Other Sports

Sports briefs: Jan. 6


Marlins believe Guillen can get the most out of Zambrano

The Miami Marlins are counting on excitable Ozzie Guillen to have a calming influence on quarrelsome Carlos Zambrano. The plan may sound crazy, but say this for the Marlins: They've become harder to ignore.

Their latest off-season move was approved Thursday, when they acquired Zambrano from the Chicago Cubs for underachieving right-hander Chris Volstad. The Marlins believe Zambrano's career can be resuscitated by pairing him with fellow Venezuelan and good friend Guillen, the team's new manager.

"Ozzie has a long and close relationship with Carlos," president of baseball operations Larry Beinfest said. "We went with Ozzie on this one. The bottom line was Ozzie just really, really felt confident about this deal."

In Chicago, Zambrano was a three-time All-Star, but he also feuded with teammates, management and umpires. The final straw came Aug. 12, when he was ejected from a game, cleaned out his locker and was suspended without pay.

As part of the trade, the Marlins will pay $2.55 million of Zambrano's $18 million salary this year. The Cubs are responsible for the rest.

"Every player that I talked to articulated to me that Carlos had really violated their trust," new Cubs president of baseball operations Theo Epstein said. "When you're talking about physical altercations with teammates repeatedly, when you're talking about physically walking out on the team, it's very hard to then have that player come back into the clubhouse and be trusted."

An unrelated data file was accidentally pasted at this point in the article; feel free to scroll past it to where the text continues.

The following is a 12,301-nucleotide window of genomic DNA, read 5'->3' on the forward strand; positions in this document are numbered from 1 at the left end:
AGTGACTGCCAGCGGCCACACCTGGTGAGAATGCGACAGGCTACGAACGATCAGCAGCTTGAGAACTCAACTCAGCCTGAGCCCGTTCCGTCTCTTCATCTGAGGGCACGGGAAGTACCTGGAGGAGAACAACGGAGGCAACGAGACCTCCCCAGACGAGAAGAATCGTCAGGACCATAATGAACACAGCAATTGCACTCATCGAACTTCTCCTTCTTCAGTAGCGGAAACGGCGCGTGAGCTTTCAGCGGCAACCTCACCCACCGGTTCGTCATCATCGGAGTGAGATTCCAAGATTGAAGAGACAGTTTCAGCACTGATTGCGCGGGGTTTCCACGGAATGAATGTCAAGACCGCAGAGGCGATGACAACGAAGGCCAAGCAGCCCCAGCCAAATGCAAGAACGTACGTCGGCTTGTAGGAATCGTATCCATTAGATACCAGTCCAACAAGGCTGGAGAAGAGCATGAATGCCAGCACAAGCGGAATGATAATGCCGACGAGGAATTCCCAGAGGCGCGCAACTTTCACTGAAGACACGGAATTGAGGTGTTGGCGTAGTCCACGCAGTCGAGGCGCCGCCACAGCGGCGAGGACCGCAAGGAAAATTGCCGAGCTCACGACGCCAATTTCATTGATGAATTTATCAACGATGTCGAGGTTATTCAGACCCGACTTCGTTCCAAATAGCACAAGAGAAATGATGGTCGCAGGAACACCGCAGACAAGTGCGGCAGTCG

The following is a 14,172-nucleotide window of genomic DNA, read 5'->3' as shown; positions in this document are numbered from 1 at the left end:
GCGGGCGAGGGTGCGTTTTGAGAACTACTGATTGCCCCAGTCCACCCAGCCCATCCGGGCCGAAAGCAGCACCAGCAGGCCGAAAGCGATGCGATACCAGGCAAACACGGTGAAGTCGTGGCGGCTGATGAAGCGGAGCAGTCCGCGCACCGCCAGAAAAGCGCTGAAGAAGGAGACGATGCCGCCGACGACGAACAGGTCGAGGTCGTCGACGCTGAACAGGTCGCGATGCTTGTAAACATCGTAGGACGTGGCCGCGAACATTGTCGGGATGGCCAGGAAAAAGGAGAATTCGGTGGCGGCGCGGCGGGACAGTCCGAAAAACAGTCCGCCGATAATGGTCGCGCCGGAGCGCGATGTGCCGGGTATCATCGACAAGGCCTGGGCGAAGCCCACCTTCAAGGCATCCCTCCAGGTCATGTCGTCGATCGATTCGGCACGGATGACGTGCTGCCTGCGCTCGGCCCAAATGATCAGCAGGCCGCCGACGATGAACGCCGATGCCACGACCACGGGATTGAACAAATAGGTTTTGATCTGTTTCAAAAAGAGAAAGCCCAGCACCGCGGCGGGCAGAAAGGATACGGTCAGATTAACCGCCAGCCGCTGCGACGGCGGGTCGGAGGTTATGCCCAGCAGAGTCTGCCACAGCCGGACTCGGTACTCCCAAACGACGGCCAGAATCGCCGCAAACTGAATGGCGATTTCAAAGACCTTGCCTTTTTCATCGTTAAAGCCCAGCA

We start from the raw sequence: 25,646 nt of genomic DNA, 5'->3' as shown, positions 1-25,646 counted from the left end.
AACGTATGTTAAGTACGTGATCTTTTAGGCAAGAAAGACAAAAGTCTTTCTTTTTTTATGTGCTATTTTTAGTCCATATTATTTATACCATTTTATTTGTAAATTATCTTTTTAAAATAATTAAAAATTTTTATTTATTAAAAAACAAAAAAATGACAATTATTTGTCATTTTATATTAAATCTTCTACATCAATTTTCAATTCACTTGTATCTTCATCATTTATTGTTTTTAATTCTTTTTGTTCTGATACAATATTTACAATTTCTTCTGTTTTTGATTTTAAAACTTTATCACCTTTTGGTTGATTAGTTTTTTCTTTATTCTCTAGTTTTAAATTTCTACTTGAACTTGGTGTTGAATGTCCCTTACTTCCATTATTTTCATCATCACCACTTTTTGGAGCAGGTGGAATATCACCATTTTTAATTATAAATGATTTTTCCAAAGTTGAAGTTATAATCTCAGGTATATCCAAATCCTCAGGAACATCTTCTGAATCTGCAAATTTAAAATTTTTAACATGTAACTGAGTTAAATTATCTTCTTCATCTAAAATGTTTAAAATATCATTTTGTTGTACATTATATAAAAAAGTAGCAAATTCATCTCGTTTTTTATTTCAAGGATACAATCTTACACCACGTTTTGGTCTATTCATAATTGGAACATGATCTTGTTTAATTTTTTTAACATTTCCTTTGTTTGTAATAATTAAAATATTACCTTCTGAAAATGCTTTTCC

Volstad has a career record of 32-39 with a 4.59 ERA in 11 big-league seasons. He was originally the Marlins' first-round pick in 2005.

If the Marlins can get Zambrano to settle down, the deal might be a steal. He went only 9-7 with a 4.82 ERA last year, but he's just 30 and could benefit from the change in scenery. His career record is 125-81, all with the Cubs from 2001 to 2011, and three times he finished in the top five in NL Cy Young balloting.

Hamilton's father-in-law hired for support

The Texas Rangers have hired Josh Hamilton's father-in-law as a staff special assistant. Rangers General Manager Jon Daniels says Michael Dean Chadwick will fill a support role for the slugger that was left vacant when Johnny Narron left in November to become Milwaukee's hitting coach. Narron joined the Rangers when Hamilton was acquired four years ago in a trade from Cincinnati. His primary role was to support Hamilton, the former No. 1 overall draft pick who rebounded from substance abuse problems to become the 2010 AL MVP and a four-time All-Star.

■ The railings at Rangers Ballpark are being changed to make them safer for fans. They have beveled tops and lean slightly inward toward front-row seats. The team announced plans to make all front-row railings 42 inches high after the July death of a Texas firefighter who fell after reaching out to grab a ball tossed his way by Rangers outfielder Josh Hamilton.

■ Guess $240 million wasn't quite enough for Albert Pujols. In addition to his salary, the Los Angeles Angels are giving the slugger four season tickets to home games over the next decade. He and the Angels still need to work out the location of the seats, which are his to enjoy for the duration of his contract.

■ Red Sox reliever Bobby Jenks has undergone a second spinal decompression procedure that could delay the start of his spring training. The Red Sox confirmed the procedure on Thursday. Jenks, 30, is in the second year of a two-year, $20 million contract. He appeared in just 19 games last season with lingering back pain.